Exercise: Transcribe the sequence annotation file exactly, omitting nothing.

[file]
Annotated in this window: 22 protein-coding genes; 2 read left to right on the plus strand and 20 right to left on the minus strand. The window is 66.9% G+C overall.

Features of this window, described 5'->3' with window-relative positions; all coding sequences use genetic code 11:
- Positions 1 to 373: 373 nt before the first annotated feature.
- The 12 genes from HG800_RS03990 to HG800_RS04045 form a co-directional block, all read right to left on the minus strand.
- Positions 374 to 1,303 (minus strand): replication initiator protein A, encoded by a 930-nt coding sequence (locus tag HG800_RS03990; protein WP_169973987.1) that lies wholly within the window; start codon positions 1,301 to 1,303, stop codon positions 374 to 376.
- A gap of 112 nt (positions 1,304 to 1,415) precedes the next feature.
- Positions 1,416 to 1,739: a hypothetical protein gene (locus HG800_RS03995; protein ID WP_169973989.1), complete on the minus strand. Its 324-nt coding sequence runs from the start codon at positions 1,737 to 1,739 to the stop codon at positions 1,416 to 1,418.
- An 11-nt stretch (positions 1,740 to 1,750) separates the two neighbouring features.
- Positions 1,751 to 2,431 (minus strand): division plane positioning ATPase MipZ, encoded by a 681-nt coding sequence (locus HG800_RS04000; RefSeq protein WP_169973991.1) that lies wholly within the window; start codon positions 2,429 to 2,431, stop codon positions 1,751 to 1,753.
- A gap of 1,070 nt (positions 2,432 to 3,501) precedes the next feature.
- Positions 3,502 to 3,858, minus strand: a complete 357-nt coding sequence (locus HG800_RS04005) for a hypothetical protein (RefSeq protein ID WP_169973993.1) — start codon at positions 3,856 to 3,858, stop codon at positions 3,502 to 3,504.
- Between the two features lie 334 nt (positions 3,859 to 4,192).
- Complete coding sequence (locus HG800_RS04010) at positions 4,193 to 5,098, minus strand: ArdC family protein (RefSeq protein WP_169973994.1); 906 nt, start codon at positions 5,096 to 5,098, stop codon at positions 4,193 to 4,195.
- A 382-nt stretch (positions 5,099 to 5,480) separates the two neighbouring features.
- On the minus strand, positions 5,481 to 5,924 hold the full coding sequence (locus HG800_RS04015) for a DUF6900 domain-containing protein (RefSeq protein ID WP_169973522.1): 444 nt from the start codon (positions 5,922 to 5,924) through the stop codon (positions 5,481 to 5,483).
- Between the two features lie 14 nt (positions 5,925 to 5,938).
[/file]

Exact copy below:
Annotated in this window: 22 protein-coding genes; 2 read left to right on the plus strand and 20 right to left on the minus strand. The window is 66.9% G+C overall.

Features of this window, described 5'->3' with window-relative positions; all coding sequences use genetic code 11:
- Positions 1 to 373: 373 nt before the first annotated feature.
- The 12 genes from HG800_RS03990 to HG800_RS04045 form a co-directional block, all read right to left on the minus strand.
- Positions 374 to 1,303 (minus strand): replication initiator protein A, encoded by a 930-nt coding sequence (locus tag HG800_RS03990; protein WP_169973987.1) that lies wholly within the window; start codon positions 1,301 to 1,303, stop codon positions 374 to 376.
- A gap of 112 nt (positions 1,304 to 1,415) precedes the next feature.
- Positions 1,416 to 1,739: a hypothetical protein gene (locus HG800_RS03995; protein ID WP_169973989.1), complete on the minus strand. Its 324-nt coding sequence runs from the start codon at positions 1,737 to 1,739 to the stop codon at positions 1,416 to 1,418.
- An 11-nt stretch (positions 1,740 to 1,750) separates the two neighbouring features.
- Positions 1,751 to 2,431 (minus strand): division plane positioning ATPase MipZ, encoded by a 681-nt coding sequence (locus HG800_RS04000; RefSeq protein WP_169973991.1) that lies wholly within the window; start codon positions 2,429 to 2,431, stop codon positions 1,751 to 1,753.
- A gap of 1,070 nt (positions 2,432 to 3,501) precedes the next feature.
- Positions 3,502 to 3,858, minus strand: a complete 357-nt coding sequence (locus HG800_RS04005) for a hypothetical protein (RefSeq protein ID WP_169973993.1) — start codon at positions 3,856 to 3,858, stop codon at positions 3,502 to 3,504.
- Between the two features lie 334 nt (positions 3,859 to 4,192).
- Complete coding sequence (locus HG800_RS04010) at positions 4,193 to 5,098, minus strand: ArdC family protein (RefSeq protein WP_169973994.1); 906 nt, start codon at positions 5,096 to 5,098, stop codon at positions 4,193 to 4,195.
- A 382-nt stretch (positions 5,099 to 5,480) separates the two neighbouring features.
- On the minus strand, positions 5,481 to 5,924 hold the full coding sequence (locus HG800_RS04015) for a DUF6900 domain-containing protein (RefSeq protein ID WP_169973522.1): 444 nt from the start codon (positions 5,922 to 5,924) through the stop codon (positions 5,481 to 5,483).
- Between the two features lie 14 nt (positions 5,925 to 5,938).